A range of new diesel models, advanced lightweight materials and construction methods are currently in development, as well as hybrid systems, and by next year AMG will reportedly introduce engine stop-start and direct-injection technology into its lineup.
But pulling down engine displacement from the 6.2L found in the company's '63'-branded AMG models to 4.6-5.5L could help push efficiency even higher. In order to keep power levels up to current standards, however, forced induction would be used, reports the Dutch AutoWeek. Though the addition of twin turbos could conceivably produce more power more efficiently, it will definitely add to the cost of the already expensive cars.
The more readily-available and less-expensive alternatives are perhaps more likely to come to fruition, especially in the short term. According to AutoTelegraaf, the AMG stop-start set-up will work much like any other engine stop-start system, shutting down the engine when the vehicle sits in traffic and then kick-starting it into life once the brake pedal is released or the accelerator depressed. The direct-injection system will be based on the second-generation system already launched in the Mercedes Benz C350 CGI BlueEFFICIENCY model.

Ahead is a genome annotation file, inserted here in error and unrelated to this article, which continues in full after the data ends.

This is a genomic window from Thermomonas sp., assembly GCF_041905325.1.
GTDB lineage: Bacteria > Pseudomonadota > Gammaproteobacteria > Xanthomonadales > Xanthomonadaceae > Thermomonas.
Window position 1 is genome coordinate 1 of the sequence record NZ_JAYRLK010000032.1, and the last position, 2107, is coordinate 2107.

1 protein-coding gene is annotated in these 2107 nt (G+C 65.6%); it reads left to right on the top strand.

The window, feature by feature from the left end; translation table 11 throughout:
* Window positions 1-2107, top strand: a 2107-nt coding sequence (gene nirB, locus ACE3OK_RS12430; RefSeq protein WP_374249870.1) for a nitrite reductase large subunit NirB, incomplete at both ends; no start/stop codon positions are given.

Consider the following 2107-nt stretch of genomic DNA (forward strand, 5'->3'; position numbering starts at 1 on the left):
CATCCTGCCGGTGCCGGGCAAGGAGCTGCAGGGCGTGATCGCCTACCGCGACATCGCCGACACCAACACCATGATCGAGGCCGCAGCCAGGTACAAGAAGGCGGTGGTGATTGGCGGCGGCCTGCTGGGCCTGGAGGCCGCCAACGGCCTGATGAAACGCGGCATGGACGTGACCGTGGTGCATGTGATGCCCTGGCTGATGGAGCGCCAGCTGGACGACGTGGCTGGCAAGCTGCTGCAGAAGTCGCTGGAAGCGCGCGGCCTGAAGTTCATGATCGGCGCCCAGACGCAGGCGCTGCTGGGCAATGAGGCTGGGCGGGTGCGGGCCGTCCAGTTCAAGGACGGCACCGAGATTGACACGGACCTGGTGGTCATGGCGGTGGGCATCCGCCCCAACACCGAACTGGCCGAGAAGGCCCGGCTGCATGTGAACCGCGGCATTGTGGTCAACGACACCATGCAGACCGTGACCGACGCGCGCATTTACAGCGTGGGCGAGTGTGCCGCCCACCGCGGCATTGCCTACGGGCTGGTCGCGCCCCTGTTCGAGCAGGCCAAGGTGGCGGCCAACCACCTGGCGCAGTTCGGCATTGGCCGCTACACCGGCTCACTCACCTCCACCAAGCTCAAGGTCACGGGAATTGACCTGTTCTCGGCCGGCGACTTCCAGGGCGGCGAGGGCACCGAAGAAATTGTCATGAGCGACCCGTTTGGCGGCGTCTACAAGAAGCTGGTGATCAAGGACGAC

AMG has set itself an internal goal of reducing fuel consumption of its lineup 30% by 2012, but to achieve this engineers will require much more advanced technology than engine stop-start and direct-injection systems. While fuel-efficient diesels and hybrid models are still several years away, we have already seen the first implementation of AMG’s new green initiatives in vehicles like the SL65 Black Series. The car’s advanced composite materials and other weight-saving construction techniques are set to filter across to future models.